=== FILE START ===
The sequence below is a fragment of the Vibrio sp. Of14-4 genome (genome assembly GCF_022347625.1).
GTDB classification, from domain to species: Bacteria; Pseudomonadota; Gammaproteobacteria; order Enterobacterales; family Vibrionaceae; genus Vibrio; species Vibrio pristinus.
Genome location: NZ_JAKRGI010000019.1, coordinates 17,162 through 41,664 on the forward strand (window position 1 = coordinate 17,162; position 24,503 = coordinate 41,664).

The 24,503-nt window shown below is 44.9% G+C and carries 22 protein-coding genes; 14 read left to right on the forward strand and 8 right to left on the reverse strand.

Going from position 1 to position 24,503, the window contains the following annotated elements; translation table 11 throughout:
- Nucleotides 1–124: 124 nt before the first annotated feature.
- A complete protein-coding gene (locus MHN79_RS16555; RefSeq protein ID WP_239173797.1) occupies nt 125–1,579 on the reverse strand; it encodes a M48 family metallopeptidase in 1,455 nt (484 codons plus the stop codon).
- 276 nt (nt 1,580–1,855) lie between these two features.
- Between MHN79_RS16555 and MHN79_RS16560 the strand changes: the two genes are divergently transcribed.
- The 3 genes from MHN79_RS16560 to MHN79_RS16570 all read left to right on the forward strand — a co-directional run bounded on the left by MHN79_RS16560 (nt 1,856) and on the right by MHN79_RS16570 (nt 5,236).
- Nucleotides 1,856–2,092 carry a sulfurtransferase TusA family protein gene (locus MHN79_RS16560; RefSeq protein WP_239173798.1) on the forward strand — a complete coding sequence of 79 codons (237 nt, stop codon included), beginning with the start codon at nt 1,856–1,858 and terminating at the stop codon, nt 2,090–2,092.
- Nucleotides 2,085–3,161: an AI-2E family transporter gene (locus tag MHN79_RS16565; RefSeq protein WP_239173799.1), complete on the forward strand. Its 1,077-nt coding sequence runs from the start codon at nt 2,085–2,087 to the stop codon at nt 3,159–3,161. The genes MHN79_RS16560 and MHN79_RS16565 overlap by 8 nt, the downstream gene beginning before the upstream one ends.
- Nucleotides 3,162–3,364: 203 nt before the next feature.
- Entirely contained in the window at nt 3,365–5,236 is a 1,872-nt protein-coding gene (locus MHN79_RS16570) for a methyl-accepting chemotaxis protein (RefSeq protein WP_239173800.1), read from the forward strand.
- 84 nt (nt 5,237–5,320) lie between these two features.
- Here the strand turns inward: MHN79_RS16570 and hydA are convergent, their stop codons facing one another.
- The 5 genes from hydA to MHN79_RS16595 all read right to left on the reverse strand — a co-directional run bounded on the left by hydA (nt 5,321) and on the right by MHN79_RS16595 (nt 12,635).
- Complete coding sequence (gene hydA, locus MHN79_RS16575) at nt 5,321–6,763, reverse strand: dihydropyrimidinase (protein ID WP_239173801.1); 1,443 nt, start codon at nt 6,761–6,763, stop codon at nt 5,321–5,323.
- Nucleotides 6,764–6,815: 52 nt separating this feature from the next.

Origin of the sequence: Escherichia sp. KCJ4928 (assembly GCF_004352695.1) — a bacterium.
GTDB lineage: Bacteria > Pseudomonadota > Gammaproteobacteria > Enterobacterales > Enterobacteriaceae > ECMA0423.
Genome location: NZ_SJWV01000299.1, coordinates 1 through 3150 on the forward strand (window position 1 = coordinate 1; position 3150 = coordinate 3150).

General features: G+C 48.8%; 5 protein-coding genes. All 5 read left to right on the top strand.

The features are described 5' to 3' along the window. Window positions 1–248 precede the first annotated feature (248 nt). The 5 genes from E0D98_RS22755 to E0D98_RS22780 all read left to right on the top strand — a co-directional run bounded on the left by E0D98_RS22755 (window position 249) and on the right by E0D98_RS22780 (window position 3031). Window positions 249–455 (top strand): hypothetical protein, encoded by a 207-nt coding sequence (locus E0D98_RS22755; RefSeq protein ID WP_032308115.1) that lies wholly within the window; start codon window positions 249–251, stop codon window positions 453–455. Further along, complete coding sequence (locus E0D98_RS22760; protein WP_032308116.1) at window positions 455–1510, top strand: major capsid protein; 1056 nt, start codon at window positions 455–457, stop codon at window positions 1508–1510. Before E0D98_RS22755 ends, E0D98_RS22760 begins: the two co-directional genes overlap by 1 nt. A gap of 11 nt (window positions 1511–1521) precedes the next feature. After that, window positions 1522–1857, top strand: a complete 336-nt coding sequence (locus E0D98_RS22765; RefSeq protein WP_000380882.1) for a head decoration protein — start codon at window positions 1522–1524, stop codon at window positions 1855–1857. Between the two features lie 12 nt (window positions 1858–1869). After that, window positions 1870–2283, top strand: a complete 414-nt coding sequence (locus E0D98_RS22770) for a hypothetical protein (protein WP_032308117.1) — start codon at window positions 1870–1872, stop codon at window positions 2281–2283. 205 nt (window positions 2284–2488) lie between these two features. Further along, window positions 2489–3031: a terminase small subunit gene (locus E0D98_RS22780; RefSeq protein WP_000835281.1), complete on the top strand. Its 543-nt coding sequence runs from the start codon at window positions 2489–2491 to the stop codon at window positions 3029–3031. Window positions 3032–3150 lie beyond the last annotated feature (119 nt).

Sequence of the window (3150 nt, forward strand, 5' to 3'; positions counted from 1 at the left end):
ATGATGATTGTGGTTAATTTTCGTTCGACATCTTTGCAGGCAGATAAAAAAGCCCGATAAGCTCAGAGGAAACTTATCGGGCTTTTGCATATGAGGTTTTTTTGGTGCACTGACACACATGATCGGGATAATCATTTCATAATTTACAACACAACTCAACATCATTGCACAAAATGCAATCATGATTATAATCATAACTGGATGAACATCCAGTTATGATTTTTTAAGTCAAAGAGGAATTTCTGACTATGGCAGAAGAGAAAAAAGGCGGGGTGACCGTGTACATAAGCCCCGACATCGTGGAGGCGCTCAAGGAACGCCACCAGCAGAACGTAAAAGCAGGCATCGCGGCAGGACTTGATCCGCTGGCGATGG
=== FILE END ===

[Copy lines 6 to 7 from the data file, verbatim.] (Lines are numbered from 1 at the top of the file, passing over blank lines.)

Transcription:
- Nucleotides 1–124: 124 nt before the first annotated feature.
- A complete protein-coding gene (locus MHN79_RS16555; RefSeq protein ID WP_239173797.1) occupies nt 125–1,579 on the reverse strand; it encodes a M48 family metallopeptidase in 1,455 nt (484 codons plus the stop codon).